Israeli court says Palestinians can sue
Some can seek damages over military actions
JERUSALEM -- Israel's high court ruled yesterday that Palestinians have the right to sue the Israeli military for damages caused by some of its operations in the West Bank and the Gaza Strip, overturning parts of a law that had given the security forces broad immunity to such claims.
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Meanwhile, in Gaza, gunfire broke out between the armed wings of the Fatah and Hamas movements in the city of Khan Younis a day after the killing of three children of a senior Palestinian intelligence officer.
Four men affiliated with Fatah were injured in the shooting, which may have occurred mistakenly in the hours after Palestinian leader Mahmoud Abbas deployed security forces under his control across the territory to ensure calm.
The Israeli court's unanimous decision will allow hundreds of private Palestinian lawsuits to proceed in the coming months. The ruling nullifies the 2005 "civil wrongs law" that protected the military from damage claims in conflict zones, a designation that covered nearly all of the occupied territories during the Palestinian uprising that began in September 2000.
The traditionally activist high court is often at odds with Israel's parliament, which since the uprising began has been largely controlled by hawkish parties.
The ruling stipulated that claims would be considered only if the damages were sustained in operations that were not strictly military in nature. Hassan Jabareen, director of Adalah, one of the nine human-rights groups that petitioned the court to overturn the law, said eligible cases would include claims of theft, looting, shootings, and operations found to be illegal under Israeli law.
The court also left in place a provision of the law that excluded any "citizen of an enemy state" or "member of a terrorist organization" from receiving compensation. The court said the petitioners did not bring sufficient evidence to support their argument that such plaintiffs were entitled to damages, leaving the provision open to a future legal challenge.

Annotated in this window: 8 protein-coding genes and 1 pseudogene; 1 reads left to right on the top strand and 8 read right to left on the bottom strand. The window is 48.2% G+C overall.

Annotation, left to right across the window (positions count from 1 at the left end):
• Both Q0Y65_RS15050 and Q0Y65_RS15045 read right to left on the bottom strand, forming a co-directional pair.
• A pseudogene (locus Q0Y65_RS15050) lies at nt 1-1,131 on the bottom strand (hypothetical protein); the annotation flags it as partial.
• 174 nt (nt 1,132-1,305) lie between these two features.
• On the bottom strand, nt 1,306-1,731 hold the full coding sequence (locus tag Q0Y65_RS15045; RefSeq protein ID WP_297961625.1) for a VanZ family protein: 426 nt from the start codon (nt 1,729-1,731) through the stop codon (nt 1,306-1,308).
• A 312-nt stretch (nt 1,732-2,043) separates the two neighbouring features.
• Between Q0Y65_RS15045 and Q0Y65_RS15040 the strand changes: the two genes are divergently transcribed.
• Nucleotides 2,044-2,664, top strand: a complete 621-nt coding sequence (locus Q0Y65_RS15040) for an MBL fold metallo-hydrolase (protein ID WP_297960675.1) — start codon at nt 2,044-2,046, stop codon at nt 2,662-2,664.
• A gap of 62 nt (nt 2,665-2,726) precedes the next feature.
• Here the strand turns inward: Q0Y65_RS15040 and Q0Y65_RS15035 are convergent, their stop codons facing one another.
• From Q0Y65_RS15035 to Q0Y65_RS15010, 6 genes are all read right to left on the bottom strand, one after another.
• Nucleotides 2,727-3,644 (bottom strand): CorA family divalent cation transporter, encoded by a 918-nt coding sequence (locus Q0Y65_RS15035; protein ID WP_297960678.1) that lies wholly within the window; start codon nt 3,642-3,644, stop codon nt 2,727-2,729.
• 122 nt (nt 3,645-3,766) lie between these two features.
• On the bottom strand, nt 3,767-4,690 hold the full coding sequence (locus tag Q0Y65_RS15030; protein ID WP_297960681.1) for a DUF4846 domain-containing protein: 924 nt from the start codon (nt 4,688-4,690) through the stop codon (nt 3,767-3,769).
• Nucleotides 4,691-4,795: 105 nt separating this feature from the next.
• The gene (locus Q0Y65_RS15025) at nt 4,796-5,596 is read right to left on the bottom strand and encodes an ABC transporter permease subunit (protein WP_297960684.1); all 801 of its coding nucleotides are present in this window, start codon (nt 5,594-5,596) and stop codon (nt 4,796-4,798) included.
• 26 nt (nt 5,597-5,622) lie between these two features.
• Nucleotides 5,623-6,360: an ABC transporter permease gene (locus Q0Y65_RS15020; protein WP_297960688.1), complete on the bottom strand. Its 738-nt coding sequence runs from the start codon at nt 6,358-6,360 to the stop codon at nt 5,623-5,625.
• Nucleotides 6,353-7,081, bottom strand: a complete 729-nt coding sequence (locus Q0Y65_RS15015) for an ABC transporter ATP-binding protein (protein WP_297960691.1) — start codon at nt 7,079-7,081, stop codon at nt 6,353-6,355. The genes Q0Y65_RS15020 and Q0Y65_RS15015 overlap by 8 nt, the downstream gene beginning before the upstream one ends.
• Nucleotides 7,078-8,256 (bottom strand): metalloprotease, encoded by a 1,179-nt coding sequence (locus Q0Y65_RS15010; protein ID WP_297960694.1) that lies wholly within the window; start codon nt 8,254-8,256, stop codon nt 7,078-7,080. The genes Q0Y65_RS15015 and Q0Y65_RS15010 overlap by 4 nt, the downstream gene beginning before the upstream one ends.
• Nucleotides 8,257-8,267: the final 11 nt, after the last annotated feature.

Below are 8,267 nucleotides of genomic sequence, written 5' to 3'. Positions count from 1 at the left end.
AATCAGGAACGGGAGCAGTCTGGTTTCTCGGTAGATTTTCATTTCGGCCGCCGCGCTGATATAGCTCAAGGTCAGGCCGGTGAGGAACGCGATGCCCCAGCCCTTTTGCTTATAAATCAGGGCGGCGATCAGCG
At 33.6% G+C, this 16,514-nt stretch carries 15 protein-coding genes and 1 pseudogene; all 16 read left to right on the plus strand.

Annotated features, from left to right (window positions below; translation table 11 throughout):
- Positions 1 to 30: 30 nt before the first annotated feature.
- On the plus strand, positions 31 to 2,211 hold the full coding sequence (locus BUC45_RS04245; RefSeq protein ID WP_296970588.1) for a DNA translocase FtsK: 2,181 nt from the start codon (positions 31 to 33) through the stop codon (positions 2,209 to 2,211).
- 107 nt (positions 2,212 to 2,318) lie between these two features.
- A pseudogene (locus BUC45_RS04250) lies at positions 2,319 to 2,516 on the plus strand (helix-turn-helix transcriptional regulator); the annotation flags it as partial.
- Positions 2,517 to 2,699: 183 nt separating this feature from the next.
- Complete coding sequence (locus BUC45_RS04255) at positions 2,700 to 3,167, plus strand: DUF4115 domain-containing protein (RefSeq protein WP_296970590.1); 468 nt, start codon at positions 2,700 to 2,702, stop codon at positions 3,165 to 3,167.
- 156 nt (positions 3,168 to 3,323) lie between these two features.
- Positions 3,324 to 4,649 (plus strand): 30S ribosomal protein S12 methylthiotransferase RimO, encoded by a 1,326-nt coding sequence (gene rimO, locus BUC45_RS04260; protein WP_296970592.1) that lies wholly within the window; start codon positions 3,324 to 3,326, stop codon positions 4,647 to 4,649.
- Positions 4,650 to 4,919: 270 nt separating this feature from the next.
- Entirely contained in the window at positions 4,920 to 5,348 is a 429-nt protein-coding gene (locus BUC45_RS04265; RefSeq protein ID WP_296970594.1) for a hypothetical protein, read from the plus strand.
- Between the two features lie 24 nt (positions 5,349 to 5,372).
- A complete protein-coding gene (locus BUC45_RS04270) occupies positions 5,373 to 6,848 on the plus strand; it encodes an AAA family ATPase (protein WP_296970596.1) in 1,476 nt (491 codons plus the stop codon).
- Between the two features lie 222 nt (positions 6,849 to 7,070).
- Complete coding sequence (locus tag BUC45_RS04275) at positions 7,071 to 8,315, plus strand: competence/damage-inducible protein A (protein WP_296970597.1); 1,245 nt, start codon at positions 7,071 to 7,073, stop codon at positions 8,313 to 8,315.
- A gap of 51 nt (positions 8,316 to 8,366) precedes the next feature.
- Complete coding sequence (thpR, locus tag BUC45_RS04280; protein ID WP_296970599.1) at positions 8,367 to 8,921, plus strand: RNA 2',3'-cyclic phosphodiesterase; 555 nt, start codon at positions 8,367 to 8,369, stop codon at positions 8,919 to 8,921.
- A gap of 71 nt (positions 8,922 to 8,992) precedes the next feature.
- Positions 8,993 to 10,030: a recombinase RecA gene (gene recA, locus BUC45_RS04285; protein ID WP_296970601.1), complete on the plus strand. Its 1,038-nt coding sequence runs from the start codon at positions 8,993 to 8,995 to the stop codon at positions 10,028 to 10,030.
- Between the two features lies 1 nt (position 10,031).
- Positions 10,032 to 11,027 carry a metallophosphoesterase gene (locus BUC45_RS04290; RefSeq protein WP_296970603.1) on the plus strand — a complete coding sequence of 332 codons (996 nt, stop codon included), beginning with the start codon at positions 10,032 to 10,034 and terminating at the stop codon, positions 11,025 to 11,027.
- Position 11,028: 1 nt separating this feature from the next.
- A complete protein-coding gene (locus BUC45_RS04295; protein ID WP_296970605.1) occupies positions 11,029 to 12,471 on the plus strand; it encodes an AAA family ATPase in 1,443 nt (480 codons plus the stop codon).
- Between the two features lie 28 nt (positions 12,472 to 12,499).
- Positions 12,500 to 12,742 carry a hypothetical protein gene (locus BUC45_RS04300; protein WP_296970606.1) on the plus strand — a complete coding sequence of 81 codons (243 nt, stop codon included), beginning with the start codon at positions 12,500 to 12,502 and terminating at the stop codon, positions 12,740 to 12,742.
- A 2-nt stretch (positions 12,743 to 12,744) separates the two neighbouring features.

"One of the major points we were making in this case was that you cannot ensure human rights without allowing suits for damages," said Sarit Michaeli, of the Israeli human-rights group B'Tselem, one of the groups that challenged the law.
Michaeli said that, although the ruling covered "only a portion of those affected" by Israel's military operations, the decision was "still an important one."
Hawkish lawmakers criticized the ruling and requested a delay in its implementation to draft new legislation with the same intent that would survive legal scrutiny. The ruling takes immediate effect and applies retroactively to claims filed since September 2000.
Michael Eitan, a Likud legislator, told reporters the decision threatens "the ability of the security services to operate effectively."
In Gaza, questions remained about the children's shooting, which has brought Hamas and Fatah to the brink of armed confrontation after months of relative calm between them. The three boys were the only sons of Baha Balousheh, an intelligence official with Abbas's Fatah movement.
Some Fatah officials continued suggesting yesterday that Hamas, the rival Islamic movement in charge of the Palestinian Authority, bore responsibility for the shooting. Hamas officials have condemned the attack and denied any role in carrying it out.